GJELTEN: Vancouver, Wash., is just across the river from Portland, Ore., which has seen nightly protests over racial injustice. Lenny Duncan has been in the middle of it. Ruecker understands what he's up to. To explain how he sees Duncan's work, he uses a fishing analogy.

RUECKER: When I start fishing a new river, the first thing I do is hire a guide who knows that river and take me to the places where he knows there's fish. Lenny is our guide to take us to those places. He's been there. He knows where those people hang out, and he can help us, the church, catch those folks for Christ.

GJELTEN: For Duncan, the fish in that new river are LGBTQ people who feel marginalized, people of color who experience police brutality, the homeless. He'll reach them by standing with them.

DUNCAN: If I go out and I serve with my queer siblings, if I go out to the front lines and say Black lives matter, feed the hungry, dress the naked, stand up for those who can't stand up for themselves, people will see Jesus Christ.

DUNCAN: In the African diaspora, the ancestors or your siblings or your family are incredibly important.

GJELTEN: On a recent Saturday in Vancouver, Duncan presides at a libation ceremony, an old African tradition. He pours water into a potted tree.

DUNCAN: And feel free to call out the name of a loved one who's no longer with us in this world as I pour and say amen and a'xe (ph).

GJELTEN: Duncan himself reads the names of Black and brown people who have been killed by police.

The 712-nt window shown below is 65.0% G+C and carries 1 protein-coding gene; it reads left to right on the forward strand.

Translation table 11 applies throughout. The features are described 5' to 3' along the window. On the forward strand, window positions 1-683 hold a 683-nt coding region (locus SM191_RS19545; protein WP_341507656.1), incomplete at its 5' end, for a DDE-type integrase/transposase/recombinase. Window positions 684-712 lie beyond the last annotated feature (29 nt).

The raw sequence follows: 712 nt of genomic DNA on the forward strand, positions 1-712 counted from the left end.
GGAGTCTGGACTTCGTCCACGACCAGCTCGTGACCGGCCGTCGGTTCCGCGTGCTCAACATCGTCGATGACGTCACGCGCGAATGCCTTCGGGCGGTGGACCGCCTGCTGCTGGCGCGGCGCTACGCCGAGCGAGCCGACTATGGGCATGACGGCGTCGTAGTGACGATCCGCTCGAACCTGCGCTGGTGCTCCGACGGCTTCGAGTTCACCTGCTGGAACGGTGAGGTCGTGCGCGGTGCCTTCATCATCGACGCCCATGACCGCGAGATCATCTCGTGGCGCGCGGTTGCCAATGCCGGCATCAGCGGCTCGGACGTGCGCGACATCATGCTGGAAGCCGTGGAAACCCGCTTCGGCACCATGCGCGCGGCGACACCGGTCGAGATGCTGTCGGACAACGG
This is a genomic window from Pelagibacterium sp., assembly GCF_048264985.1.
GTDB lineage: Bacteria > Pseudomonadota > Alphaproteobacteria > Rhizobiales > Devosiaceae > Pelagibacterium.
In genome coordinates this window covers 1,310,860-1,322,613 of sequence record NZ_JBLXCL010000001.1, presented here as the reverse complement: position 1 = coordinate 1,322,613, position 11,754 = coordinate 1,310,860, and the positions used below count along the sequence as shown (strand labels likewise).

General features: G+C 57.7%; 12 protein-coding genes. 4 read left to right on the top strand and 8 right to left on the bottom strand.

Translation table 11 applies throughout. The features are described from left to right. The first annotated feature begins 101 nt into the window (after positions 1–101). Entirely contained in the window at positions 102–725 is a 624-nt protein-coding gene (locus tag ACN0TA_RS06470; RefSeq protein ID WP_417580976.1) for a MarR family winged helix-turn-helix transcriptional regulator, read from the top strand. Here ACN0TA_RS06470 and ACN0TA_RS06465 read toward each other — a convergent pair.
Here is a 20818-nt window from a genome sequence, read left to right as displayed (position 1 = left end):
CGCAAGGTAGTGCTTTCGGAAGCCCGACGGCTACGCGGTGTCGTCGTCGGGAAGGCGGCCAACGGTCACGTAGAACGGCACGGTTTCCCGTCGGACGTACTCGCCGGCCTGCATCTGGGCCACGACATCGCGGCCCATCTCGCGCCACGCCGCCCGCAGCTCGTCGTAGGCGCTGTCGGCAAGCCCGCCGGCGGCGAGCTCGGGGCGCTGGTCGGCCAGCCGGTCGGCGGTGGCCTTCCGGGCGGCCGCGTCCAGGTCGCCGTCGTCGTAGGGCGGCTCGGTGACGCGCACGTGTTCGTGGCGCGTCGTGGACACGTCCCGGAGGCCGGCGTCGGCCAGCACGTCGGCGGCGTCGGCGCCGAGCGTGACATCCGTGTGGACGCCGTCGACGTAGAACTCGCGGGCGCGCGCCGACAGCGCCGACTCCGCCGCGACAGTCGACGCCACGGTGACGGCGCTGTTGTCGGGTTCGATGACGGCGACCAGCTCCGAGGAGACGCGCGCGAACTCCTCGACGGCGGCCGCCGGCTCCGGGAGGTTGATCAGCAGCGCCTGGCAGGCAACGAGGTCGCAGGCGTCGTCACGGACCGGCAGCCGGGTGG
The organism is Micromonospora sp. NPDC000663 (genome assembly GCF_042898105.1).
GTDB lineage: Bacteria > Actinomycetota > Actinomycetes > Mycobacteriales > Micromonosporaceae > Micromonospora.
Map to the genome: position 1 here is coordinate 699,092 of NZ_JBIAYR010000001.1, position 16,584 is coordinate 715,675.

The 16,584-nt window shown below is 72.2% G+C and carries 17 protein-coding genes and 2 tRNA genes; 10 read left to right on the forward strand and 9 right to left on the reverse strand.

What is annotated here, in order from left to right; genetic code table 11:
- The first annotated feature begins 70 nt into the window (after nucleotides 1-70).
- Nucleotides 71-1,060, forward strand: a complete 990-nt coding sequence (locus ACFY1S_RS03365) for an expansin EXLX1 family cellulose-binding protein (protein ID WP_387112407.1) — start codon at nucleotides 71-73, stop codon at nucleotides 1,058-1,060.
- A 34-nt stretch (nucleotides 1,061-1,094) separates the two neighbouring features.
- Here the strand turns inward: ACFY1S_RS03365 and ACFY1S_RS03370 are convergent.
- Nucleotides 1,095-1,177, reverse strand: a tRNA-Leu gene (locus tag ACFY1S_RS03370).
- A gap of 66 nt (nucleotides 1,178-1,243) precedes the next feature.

DUNCAN: We pour for our siblings in Christ - George Perry Floyd, Sean Reed.

GJELTEN: Among those attending, Dennis Huff, who heard Duncan on a podcast and joined the new mission congregation Duncan calls the Jubilee Collective.

DENNIS HUFF: The goal is to make a place for people who don't fit in elsewhere. And I've always felt like anytime I would try to fit somewhere, I would start to feel like I didn't fit. So I want to be a part of making a place where anyone can fit.

GJELTEN: As for Doug Ruecker, the retired insurance executive who welcomed Lenny Duncan to Messiah Lutheran despite his own misgivings, the unrest he's witnessed around the country in the last few weeks has convinced him that Duncan brings something essential to the greater Portland area.

RUECKER: Not only does the country need these conversations, the church needs these conversations as well. If we of people of faith, people of the gospel, even though we are way different than each other, if we cannot come together to grow the kingdom, then we are indeed doomed to live in a divided and angry world.

GJELTEN: Ruecker and Lenny Duncan are now in the custom of meeting together once a week to make sure they're still on the same track.

DUNCAN: Doug has different words, but me and Doug are saying the same thing. We want to see a world that actually reflects the world our savior talks about.

GJELTEN: That world where good news comes to the poor and liberation to the oppressed as foreseen by the prophet Isaiah. Tom Gjelten, NPR News.

(SOUNDBITE OF KEEM THE CIPHER'S "EVERMORE.") Transcript provided by NPR, Copyright NPR.

Tom Gjelten reports on religion, faith, and belief for NPR News, a beat that encompasses such areas as the changing religious landscape in America, the formation of personal identity, the role of religion in politics, and conflict arising from religious differences. His reporting draws on his many years covering national and international news from posts in Washington and around the world.